Getting a Grip on Your Anger
Anger is a normal human emotion. Sometimes when you become very angry, you may feel
as if the emotion has taken over and can’t be con- trolled. When your anger is getting out of control, you may run into personal problems at work or at home. But you can learn ways to handle your anger so you can gain some control over this seem- ingly uncontrollable feeling.
Anger is an emotion, but it also affects you physically. When you get angry, your heart rate increases, your blood pressure rises, and the stress- response hormones adrenaline and noradrenaline surge throughout your body, preparing you for action. Back in our remote past, anger helped us respond to threats by ﬁghting and defending our- selves when we were attacked. But in today’s world you no longer need to respond so strongly to a perceived threat, which is more likely to be someone cutting you off in trafﬁc or competing with you for a promotion than someone trying to steal your food.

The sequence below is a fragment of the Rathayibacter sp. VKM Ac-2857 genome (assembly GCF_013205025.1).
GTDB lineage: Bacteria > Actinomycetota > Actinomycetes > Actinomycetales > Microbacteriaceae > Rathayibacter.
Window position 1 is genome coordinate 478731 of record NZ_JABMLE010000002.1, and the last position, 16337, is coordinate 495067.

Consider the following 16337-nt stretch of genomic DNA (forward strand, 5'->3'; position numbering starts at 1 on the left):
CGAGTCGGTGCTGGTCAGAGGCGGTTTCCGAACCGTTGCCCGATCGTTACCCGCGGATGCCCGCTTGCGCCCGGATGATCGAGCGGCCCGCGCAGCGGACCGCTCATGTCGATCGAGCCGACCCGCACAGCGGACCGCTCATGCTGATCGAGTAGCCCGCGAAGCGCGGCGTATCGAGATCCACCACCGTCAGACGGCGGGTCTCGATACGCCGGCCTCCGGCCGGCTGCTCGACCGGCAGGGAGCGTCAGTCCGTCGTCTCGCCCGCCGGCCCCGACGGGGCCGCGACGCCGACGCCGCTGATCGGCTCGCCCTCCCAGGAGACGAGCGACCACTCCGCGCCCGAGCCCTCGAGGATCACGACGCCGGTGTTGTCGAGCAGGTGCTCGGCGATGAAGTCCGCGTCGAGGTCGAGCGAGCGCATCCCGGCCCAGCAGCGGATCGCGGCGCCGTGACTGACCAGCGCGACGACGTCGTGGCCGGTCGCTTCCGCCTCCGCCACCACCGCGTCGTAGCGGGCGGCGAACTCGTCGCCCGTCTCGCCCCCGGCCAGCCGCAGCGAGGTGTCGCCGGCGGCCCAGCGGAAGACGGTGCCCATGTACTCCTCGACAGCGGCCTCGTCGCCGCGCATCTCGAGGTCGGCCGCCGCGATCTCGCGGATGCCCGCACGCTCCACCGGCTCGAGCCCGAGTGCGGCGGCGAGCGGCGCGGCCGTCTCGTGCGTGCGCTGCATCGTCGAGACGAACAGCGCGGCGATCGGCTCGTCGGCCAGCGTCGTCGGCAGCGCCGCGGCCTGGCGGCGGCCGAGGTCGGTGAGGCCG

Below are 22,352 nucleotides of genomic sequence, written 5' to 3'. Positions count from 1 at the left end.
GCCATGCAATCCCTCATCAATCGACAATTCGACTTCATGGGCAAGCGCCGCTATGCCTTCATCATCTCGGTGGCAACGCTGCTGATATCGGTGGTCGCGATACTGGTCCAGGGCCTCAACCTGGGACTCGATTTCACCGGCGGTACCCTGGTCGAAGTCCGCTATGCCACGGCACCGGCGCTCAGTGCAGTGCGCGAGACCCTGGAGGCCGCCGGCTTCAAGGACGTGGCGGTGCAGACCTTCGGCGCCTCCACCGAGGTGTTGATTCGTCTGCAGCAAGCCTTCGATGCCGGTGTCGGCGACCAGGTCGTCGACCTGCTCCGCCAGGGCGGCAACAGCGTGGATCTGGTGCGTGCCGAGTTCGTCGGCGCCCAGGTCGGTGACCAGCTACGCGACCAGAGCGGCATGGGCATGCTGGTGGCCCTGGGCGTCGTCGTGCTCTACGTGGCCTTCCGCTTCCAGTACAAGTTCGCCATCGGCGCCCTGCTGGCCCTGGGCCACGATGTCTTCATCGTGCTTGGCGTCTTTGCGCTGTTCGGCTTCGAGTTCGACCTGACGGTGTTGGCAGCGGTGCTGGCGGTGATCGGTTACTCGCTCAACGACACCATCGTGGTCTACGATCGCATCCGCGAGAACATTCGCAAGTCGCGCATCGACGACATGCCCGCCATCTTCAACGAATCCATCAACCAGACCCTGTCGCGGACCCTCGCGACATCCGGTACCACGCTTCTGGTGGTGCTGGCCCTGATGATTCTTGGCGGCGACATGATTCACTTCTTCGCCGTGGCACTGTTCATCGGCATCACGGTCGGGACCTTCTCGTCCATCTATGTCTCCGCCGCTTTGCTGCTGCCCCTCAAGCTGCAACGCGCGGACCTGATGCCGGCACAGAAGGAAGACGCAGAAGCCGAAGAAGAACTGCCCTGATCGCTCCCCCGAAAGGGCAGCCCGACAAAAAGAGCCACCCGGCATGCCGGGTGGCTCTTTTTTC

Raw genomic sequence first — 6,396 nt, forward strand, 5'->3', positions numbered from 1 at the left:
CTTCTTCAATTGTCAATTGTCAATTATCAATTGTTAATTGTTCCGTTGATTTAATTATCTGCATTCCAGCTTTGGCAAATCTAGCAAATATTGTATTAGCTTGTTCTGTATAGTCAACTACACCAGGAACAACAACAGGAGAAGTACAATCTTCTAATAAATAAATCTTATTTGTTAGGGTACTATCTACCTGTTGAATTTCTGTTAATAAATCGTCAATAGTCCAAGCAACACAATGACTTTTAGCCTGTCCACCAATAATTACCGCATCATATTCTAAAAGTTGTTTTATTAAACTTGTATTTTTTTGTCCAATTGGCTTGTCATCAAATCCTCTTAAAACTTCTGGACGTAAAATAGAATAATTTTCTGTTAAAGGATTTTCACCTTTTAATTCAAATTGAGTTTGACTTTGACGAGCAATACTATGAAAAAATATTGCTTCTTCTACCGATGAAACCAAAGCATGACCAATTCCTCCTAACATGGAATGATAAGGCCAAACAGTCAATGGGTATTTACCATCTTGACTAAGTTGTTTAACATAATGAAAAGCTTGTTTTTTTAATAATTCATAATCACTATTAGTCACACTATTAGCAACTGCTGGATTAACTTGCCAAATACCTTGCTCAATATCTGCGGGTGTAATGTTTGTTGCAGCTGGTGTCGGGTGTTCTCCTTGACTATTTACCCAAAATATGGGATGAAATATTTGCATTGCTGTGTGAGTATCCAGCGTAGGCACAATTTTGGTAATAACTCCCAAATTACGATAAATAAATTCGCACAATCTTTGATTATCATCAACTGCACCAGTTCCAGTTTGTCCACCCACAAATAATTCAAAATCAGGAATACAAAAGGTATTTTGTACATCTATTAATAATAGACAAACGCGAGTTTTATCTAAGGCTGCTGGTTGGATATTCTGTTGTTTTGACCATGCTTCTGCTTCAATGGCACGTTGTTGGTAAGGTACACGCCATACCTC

Some people have a low tolerance for frustra-tion and seem to become angry more easily than others. Doctors are not sure why this is so, but pos- sible causes include an inherited tendency, early childhood learning, or living in a family in which members failed to learn how to properly commu- nicate their emotions.
The popular notion that venting your anger is healthy has turned out to be false. Doctors now know that freely expressing your anger in the heat of the moment actually escalates the emotion and does little to help anger subside. Instead, the best solution seems to be ﬁnding out what triggers your anger so you can ﬁnd ways to deal with those issues.
Of course, if your anger is so out of control that it’s affecting your relationship or your job, or if you feel the urge to hit someone, seek help. Talk to your doctor about your anger and ask him or her to refer you to a counselor. Experts say that some people with extreme anger may be able to moder- ate their emotions in about 10 weeks or less with counseling.